Thanks for the help guys, ammonia poisoning wasn't even on the top of my mind...my local fish store had told me that because I had a filter rated for a larger tank than the one I have that I should buy more than the "normal" amount of fish recommended to cycle a 29 gallon tank. Is a 10% water change per day/every other day enough or should I be planning on larger changes?
That store does not understand what is occurring very well. This is most obviously ammonia poisoning and you have a couple of immediate actions to help the fish, though they still may not survive.

First, change the water, at least half the tank, immediately. Use a water conditioner; one that detoxifies ammonia and nitrite would be wise during the initial cycling period. Seachem's Prime and Aquarium Solutions' Ultimate both do this, if you can get either one.

Second, get yourself a test kit. The API Master Combo is a good value, it has ammonia, nitrite, nitrate and pH tests. The liquid test kit (as opposed to test strips) is more expensive but much more reliable. Test ammonia daily, and do the 50% water change every day until it reads zero. You will start testing for nitrites in a couple days, and same happens there.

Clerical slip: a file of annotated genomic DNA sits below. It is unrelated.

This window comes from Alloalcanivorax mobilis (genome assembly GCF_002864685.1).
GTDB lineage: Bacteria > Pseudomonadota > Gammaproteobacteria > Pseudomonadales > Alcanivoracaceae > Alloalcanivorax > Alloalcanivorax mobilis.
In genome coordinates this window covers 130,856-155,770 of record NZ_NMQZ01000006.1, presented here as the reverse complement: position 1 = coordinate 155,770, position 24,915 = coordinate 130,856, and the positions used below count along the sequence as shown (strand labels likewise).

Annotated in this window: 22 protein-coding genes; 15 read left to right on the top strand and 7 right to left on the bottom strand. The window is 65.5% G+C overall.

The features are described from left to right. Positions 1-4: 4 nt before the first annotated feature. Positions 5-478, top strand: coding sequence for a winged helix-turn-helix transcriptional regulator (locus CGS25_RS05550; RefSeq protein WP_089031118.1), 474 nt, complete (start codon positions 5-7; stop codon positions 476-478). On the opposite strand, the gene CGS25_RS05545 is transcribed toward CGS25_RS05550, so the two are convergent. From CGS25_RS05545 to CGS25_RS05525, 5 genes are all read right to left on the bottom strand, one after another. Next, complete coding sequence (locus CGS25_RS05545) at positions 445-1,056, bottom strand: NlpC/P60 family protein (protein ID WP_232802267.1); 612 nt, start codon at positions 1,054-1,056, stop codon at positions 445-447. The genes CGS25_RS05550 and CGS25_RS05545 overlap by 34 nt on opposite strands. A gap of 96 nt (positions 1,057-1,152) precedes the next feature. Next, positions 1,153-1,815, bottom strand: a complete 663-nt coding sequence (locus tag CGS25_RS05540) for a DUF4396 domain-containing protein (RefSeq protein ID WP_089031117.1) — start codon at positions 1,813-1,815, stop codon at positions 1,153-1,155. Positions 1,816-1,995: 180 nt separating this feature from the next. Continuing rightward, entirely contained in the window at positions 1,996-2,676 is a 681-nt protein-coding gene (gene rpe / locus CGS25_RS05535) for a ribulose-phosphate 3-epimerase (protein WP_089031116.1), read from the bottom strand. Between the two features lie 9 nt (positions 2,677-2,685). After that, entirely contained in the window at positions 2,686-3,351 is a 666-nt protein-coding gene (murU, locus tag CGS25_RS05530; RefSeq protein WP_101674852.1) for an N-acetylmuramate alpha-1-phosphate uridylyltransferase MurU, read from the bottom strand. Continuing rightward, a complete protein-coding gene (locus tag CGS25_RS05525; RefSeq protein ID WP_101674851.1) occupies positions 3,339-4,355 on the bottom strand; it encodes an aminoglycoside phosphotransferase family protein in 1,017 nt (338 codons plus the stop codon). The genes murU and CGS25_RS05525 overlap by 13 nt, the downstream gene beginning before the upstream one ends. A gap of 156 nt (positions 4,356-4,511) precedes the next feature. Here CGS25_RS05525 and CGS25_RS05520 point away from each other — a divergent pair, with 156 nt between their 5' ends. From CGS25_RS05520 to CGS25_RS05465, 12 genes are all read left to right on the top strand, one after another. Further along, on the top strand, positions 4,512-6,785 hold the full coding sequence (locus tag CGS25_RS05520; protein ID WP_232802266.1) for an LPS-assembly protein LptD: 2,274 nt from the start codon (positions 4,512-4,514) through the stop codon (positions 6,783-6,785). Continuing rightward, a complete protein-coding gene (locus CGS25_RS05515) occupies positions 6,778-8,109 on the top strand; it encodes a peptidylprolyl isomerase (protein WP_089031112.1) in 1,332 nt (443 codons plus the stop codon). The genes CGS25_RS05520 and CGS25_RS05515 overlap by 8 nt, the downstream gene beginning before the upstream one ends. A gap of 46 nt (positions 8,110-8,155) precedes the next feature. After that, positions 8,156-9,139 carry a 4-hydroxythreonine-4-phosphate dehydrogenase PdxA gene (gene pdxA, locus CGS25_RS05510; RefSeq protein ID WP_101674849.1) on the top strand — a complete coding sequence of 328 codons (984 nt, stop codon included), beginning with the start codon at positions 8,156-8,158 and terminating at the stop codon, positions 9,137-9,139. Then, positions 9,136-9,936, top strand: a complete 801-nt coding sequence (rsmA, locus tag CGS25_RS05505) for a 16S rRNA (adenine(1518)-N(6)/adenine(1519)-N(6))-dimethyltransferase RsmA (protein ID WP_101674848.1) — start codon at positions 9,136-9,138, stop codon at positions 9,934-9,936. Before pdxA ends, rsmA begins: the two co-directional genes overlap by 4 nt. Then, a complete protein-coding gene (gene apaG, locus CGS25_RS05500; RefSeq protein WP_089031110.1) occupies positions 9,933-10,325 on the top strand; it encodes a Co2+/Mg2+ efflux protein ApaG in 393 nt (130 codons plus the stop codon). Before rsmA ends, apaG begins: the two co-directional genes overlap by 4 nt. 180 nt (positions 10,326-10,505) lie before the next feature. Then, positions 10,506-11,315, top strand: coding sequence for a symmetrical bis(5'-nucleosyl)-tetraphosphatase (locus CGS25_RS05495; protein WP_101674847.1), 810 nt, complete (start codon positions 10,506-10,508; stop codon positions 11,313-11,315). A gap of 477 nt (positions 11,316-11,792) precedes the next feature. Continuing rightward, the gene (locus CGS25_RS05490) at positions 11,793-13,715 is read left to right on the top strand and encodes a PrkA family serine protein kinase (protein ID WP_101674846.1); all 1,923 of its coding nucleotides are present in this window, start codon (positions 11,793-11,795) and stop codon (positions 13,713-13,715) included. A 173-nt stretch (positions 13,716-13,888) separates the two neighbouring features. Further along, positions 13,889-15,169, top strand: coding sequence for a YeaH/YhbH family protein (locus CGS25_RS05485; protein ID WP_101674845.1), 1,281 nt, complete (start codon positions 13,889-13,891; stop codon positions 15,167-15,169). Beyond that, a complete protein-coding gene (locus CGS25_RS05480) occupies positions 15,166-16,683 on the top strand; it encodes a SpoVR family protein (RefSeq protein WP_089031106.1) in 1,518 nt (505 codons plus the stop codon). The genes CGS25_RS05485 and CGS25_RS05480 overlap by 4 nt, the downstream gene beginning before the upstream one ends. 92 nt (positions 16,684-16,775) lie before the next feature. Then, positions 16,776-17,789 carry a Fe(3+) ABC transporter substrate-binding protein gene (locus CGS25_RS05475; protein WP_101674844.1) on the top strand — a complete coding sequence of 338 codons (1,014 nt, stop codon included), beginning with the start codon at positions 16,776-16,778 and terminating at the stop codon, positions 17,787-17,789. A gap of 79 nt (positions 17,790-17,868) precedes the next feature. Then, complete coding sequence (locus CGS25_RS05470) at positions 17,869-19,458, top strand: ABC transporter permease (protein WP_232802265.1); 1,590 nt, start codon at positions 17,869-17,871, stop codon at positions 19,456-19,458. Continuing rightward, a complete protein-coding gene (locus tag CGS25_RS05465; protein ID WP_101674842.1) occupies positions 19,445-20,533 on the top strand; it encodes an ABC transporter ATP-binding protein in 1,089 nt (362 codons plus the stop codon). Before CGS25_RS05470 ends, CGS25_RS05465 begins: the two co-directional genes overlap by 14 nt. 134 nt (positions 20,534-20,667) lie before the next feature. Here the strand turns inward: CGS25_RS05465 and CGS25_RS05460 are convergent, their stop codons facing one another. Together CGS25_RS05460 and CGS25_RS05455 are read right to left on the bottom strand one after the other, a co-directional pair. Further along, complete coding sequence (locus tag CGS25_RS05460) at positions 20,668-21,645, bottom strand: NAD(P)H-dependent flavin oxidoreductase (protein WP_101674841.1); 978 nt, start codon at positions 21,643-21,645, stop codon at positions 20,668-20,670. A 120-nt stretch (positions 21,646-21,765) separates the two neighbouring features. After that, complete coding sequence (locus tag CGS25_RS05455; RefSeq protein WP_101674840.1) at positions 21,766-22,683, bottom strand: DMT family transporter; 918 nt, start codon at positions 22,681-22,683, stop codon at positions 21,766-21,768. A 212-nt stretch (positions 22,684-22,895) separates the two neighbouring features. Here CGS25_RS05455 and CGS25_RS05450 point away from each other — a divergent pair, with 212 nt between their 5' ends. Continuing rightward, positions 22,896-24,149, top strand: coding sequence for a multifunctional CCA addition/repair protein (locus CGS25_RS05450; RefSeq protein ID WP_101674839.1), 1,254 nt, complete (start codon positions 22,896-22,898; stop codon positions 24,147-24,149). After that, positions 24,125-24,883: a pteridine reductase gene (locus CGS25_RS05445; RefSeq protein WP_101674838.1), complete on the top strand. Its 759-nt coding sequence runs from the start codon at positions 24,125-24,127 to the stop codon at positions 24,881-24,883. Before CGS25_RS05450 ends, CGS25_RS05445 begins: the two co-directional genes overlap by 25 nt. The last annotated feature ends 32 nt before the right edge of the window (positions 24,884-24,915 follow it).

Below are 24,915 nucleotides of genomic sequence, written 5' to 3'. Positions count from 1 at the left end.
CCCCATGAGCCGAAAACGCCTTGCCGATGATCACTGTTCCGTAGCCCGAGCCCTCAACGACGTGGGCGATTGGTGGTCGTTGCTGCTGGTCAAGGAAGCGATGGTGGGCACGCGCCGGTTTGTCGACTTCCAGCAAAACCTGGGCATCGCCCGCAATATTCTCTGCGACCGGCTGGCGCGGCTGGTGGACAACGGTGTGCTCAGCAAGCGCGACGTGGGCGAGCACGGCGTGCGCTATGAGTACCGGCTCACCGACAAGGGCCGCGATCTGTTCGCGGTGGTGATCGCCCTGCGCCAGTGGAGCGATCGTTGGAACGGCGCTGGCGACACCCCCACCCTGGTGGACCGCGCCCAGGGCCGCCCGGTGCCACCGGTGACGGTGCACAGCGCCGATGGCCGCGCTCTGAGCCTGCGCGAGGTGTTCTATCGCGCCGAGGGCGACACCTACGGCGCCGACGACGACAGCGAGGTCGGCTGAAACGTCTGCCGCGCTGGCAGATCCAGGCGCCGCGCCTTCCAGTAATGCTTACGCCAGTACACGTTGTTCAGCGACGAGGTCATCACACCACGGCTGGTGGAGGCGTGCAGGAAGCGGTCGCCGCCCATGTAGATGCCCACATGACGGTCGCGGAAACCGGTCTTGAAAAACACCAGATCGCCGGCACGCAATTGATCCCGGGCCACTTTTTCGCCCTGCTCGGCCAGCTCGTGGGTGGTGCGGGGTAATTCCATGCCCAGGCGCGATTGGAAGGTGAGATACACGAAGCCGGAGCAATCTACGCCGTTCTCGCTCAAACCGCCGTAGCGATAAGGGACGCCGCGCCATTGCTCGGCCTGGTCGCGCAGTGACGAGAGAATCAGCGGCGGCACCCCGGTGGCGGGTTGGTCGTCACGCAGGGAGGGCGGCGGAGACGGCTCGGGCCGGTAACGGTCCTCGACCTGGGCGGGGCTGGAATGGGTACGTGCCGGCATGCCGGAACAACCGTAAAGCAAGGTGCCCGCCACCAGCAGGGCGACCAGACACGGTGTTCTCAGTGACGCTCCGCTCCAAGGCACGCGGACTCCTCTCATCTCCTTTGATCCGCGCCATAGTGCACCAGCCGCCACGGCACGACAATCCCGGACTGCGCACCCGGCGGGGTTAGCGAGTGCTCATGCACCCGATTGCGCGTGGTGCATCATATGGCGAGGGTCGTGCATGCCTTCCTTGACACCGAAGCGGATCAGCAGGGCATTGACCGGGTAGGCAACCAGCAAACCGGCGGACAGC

You can read about cycling here:
http://www.tropicalfishkeeping.com/f...-cycle-213418/

While you are at the store, I would strongly recommend getting a good bacterial supplement. This "seeds" the tank with the bacteria to help speed up the cycling. There are a few good products for this. Seachem's Stability, Tetra's SafeStart, a product called Dr. Tim's One and Only. Use as directed on the label of whichever you can get.

Byron.

Byron Hosking, BMus, MA
Vancouver, BC, Canada

The aquarist is one who must learn the ways of the biologist, the chemist, and the veterinarian. [unknown source]